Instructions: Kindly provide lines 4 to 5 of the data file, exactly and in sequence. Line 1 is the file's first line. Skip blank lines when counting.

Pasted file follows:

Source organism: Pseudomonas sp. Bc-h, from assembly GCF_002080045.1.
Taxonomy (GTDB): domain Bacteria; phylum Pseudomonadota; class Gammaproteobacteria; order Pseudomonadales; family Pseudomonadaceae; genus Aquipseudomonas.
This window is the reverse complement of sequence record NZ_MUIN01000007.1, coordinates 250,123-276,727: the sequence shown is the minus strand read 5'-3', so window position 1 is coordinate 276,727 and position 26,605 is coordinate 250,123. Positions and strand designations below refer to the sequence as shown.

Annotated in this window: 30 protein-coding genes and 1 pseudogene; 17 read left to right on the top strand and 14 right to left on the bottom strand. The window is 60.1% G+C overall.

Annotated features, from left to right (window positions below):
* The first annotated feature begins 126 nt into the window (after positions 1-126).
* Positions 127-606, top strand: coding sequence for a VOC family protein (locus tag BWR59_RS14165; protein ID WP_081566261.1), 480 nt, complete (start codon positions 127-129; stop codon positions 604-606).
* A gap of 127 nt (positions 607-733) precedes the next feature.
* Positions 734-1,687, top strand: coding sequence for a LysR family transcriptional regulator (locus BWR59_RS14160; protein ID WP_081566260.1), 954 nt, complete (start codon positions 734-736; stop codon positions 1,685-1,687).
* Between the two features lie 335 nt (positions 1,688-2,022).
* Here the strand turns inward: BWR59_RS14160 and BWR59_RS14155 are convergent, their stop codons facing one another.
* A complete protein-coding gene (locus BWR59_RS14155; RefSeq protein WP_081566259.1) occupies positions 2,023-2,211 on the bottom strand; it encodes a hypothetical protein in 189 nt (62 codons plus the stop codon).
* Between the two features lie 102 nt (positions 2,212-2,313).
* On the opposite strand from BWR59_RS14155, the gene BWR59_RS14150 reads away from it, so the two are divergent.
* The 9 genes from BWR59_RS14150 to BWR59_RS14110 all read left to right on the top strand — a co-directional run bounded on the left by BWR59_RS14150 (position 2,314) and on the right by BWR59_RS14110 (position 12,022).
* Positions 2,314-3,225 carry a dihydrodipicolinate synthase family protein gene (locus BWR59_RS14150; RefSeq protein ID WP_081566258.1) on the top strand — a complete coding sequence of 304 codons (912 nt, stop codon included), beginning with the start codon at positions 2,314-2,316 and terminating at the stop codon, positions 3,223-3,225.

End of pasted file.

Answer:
Annotated in this window: 30 protein-coding genes and 1 pseudogene; 17 read left to right on the top strand and 14 right to left on the bottom strand. The window is 60.1% G+C overall.

Annotated features, from left to right (window positions below):